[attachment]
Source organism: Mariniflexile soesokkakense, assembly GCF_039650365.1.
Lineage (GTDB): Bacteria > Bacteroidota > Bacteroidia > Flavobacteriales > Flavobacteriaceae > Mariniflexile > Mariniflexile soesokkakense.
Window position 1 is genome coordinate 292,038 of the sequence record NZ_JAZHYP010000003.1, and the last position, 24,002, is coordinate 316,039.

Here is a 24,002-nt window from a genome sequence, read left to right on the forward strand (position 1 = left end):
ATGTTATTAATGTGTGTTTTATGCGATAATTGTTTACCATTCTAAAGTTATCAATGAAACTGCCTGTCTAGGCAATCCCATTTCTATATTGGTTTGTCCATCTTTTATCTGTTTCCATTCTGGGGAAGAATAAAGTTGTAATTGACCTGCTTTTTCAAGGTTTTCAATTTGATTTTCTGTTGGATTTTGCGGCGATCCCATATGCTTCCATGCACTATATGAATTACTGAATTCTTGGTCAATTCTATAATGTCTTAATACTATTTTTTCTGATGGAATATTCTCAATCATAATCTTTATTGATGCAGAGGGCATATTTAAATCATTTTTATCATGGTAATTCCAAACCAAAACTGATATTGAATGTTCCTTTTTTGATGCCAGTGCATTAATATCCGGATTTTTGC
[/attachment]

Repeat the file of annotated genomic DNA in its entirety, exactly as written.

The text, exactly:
Source organism: Mariniflexile soesokkakense, assembly GCF_039650365.1.
Lineage (GTDB): Bacteria > Bacteroidota > Bacteroidia > Flavobacteriales > Flavobacteriaceae > Mariniflexile > Mariniflexile soesokkakense.
Window position 1 is genome coordinate 292,038 of the sequence record NZ_JAZHYP010000003.1, and the last position, 24,002, is coordinate 316,039.

Here is a 24,002-nt window from a genome sequence, read left to right on the forward strand (position 1 = left end):
ATGTTATTAATGTGTGTTTTATGCGATAATTGTTTACCATTCTAAAGTTATCAATGAAACTGCCTGTCTAGGCAATCCCATTTCTATATTGGTTTGTCCATCTTTTATCTGTTTCCATTCTGGGGAAGAATAAAGTTGTAATTGACCTGCTTTTTCAAGGTTTTCAATTTGATTTTCTGTTGGATTTTGCGGCGATCCCATATGCTTCCATGCACTATATGAATTACTGAATTCTTGGTCAATTCTATAATGTCTTAATACTATTTTTTCTGATGGAATATTCTCAATCATAATCTTTATTGATGCAGAGGGCATATTTAAATCATTTTTATCATGGTAATTCCAAACCAAAACTGATATTGAATGTTCCTTTTTTGATGCCAGTGCATTAATATCCGGATTTTTGC